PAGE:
Jul 04, Tea Olive are very easy to tree form. It's best to wait until your shrub is about 4 feet tall to begin the tree forming process.
At that time, select a trunk(s) you want to keep. Then remove unwanted trunks (main branches that emerge from the base of the shrub), making sure that removing them will not harm the look and shape of the canopy. Trim back branch tips in late winter or early spring to shape the tea olive shrub. Make the pruning cut 1/4 inch above a lower pair of leaves, dormant buds or branch twig junction.
Where branch tips encroach on a building facade, fence or other garden plant, trim the branch back farther so regrowth doesn't quickly put the branch right back into the wall or nearby plant. Timing is the key to pruning deciduous shrub. For lush growth, spring flowering shrubs require trimming as soon as the blooms fade.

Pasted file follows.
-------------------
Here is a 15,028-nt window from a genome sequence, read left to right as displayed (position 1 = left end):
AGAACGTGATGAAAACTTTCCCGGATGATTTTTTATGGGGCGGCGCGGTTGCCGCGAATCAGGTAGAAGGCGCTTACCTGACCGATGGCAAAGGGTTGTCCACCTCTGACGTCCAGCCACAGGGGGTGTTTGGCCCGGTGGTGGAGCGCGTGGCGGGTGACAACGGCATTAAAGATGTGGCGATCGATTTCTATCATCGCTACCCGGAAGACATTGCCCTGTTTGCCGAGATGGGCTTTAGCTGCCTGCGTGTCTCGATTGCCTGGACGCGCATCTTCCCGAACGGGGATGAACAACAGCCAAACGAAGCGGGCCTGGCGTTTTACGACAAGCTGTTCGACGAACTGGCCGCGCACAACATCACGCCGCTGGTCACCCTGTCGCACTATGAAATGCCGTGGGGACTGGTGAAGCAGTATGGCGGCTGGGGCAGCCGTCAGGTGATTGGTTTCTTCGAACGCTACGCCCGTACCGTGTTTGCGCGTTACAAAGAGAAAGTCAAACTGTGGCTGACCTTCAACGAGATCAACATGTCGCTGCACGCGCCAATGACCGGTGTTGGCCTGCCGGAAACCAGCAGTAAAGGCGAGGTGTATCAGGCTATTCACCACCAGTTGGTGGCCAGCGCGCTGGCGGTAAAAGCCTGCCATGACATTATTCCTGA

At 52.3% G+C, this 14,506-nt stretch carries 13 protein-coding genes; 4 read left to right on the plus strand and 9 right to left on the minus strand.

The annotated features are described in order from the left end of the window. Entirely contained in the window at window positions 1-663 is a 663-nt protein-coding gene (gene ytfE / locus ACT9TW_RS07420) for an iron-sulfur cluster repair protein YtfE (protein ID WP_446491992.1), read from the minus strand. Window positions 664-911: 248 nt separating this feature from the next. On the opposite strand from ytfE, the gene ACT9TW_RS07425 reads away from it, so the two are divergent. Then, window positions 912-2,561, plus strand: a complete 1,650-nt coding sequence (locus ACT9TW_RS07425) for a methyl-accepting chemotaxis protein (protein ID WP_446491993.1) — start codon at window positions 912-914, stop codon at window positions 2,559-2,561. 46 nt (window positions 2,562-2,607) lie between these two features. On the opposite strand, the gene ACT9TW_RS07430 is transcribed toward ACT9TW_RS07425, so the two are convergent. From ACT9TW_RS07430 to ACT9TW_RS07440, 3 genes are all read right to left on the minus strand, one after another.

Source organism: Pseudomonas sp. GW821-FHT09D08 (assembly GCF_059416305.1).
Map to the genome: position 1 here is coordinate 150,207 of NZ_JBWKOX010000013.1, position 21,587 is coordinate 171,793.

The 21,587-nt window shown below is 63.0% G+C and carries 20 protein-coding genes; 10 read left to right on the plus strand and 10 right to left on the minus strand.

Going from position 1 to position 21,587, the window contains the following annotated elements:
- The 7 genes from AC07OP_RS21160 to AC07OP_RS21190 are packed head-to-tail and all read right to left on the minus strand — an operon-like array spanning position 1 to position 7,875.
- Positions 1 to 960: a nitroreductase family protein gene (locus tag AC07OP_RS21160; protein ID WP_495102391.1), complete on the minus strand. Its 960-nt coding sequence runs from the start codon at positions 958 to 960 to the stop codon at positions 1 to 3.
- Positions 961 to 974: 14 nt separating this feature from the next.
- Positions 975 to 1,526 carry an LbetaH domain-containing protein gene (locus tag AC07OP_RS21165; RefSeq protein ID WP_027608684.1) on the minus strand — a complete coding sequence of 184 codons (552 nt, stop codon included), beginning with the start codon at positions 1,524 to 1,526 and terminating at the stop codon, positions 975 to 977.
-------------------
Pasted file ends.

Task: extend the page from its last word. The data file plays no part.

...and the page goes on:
Do not leave a stud; make the cut as cleanly as possible against the remaining branch, on younger shrubs, prune branches back to non-flowering shoots or back to healthy buds pointing in the direction you want the shrub to grow. How to Prune Tea Olive Shrubs Cut off any broken, dead or diseased foliage or branches from the tea olive, regardless of the time of year. Trim back branch tips in late winter or early spring to shape the tea olive shrub.
Pinch back new growth in early summer with the hand pruners. Sep 21, Though a few varieties bear showy flowers, tea olive (Osmanthus spp.), also known as sweet olive, produces blooms that fill a garden with fragrance rather than color. Pruning the shrub, which is evergreen in U.S. Department of Agriculture plant hardiness zones 7b to 11, at the wrong time can eliminate those.